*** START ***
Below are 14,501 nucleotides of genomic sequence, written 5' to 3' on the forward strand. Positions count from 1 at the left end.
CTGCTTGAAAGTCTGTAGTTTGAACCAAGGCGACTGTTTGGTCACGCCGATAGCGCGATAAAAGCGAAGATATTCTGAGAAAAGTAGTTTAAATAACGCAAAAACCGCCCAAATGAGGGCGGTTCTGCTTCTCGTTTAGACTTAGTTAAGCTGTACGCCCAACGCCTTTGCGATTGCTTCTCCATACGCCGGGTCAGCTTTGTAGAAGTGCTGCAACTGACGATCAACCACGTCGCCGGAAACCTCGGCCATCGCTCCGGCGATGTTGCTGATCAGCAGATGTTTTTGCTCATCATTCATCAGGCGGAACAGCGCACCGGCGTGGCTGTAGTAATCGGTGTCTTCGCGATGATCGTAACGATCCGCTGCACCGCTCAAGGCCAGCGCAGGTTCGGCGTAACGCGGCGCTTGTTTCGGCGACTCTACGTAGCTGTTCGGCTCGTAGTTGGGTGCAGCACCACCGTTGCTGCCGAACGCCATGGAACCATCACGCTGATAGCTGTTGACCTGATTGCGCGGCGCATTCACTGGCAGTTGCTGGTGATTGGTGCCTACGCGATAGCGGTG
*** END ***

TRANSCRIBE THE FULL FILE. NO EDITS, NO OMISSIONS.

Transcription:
Below are 14,501 nucleotides of genomic sequence, written 5' to 3' on the forward strand. Positions count from 1 at the left end.
CTGCTTGAAAGTCTGTAGTTTGAACCAAGGCGACTGTTTGGTCACGCCGATAGCGCGATAAAAGCGAAGATATTCTGAGAAAAGTAGTTTAAATAACGCAAAAACCGCCCAAATGAGGGCGGTTCTGCTTCTCGTTTAGACTTAGTTAAGCTGTACGCCCAACGCCTTTGCGATTGCTTCTCCATACGCCGGGTCAGCTTTGTAGAAGTGCTGCAACTGACGATCAACCACGTCGCCGGAAACCTCGGCCATCGCTCCGGCGATGTTGCTGATCAGCAGATGTTTTTGCTCATCATTCATCAGGCGGAACAGCGCACCGGCGTGGCTGTAGTAATCGGTGTCTTCGCGATGATCGTAACGATCCGCTGCACCGCTCAAGGCCAGCGCAGGTTCGGCGTAACGCGGCGCTTGTTTCGGCGACTCTACGTAGCTGTTCGGCTCGTAGTTGGGTGCAGCACCACCGTTGCTGCCGAACGCCATGGAACCATCACGCTGATAGCTGTTGACCTGATTGCGCGGCGCATTCACTGGCAGTTGCTGGTGATTGGTGCCTACGCGATAGCGGTG